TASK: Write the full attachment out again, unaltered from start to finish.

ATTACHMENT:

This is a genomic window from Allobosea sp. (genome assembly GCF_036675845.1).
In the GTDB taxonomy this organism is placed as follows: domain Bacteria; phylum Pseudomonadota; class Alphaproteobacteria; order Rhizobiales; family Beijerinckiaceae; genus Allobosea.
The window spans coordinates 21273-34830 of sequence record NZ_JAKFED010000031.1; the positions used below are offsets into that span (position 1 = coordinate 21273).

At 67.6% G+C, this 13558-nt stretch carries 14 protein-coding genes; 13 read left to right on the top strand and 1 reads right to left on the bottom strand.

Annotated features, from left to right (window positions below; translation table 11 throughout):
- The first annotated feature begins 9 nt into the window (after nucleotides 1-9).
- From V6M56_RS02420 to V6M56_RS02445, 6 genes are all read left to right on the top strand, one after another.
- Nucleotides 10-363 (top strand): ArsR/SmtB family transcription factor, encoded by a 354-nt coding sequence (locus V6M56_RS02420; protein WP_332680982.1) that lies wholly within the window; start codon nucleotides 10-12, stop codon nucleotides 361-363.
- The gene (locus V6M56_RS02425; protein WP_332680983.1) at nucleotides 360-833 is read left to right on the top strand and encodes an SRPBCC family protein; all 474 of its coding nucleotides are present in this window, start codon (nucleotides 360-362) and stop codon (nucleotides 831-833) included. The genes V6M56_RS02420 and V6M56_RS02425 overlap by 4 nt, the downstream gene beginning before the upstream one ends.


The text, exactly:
This is a genomic window from Allobosea sp. (genome assembly GCF_036675845.1).
In the GTDB taxonomy this organism is placed as follows: domain Bacteria; phylum Pseudomonadota; class Alphaproteobacteria; order Rhizobiales; family Beijerinckiaceae; genus Allobosea.
The window spans coordinates 21273-34830 of sequence record NZ_JAKFED010000031.1; the positions used below are offsets into that span (position 1 = coordinate 21273).

At 67.6% G+C, this 13558-nt stretch carries 14 protein-coding genes; 13 read left to right on the top strand and 1 reads right to left on the bottom strand.

Annotated features, from left to right (window positions below; translation table 11 throughout):
- The first annotated feature begins 9 nt into the window (after nucleotides 1-9).
- From V6M56_RS02420 to V6M56_RS02445, 6 genes are all read left to right on the top strand, one after another.
- Nucleotides 10-363 (top strand): ArsR/SmtB family transcription factor, encoded by a 354-nt coding sequence (locus V6M56_RS02420; protein WP_332680982.1) that lies wholly within the window; start codon nucleotides 10-12, stop codon nucleotides 361-363.
- The gene (locus V6M56_RS02425; protein WP_332680983.1) at nucleotides 360-833 is read left to right on the top strand and encodes an SRPBCC family protein; all 474 of its coding nucleotides are present in this window, start codon (nucleotides 360-362) and stop codon (nucleotides 831-833) included. The genes V6M56_RS02420 and V6M56_RS02425 overlap by 4 nt, the downstream gene beginning before the upstream one ends.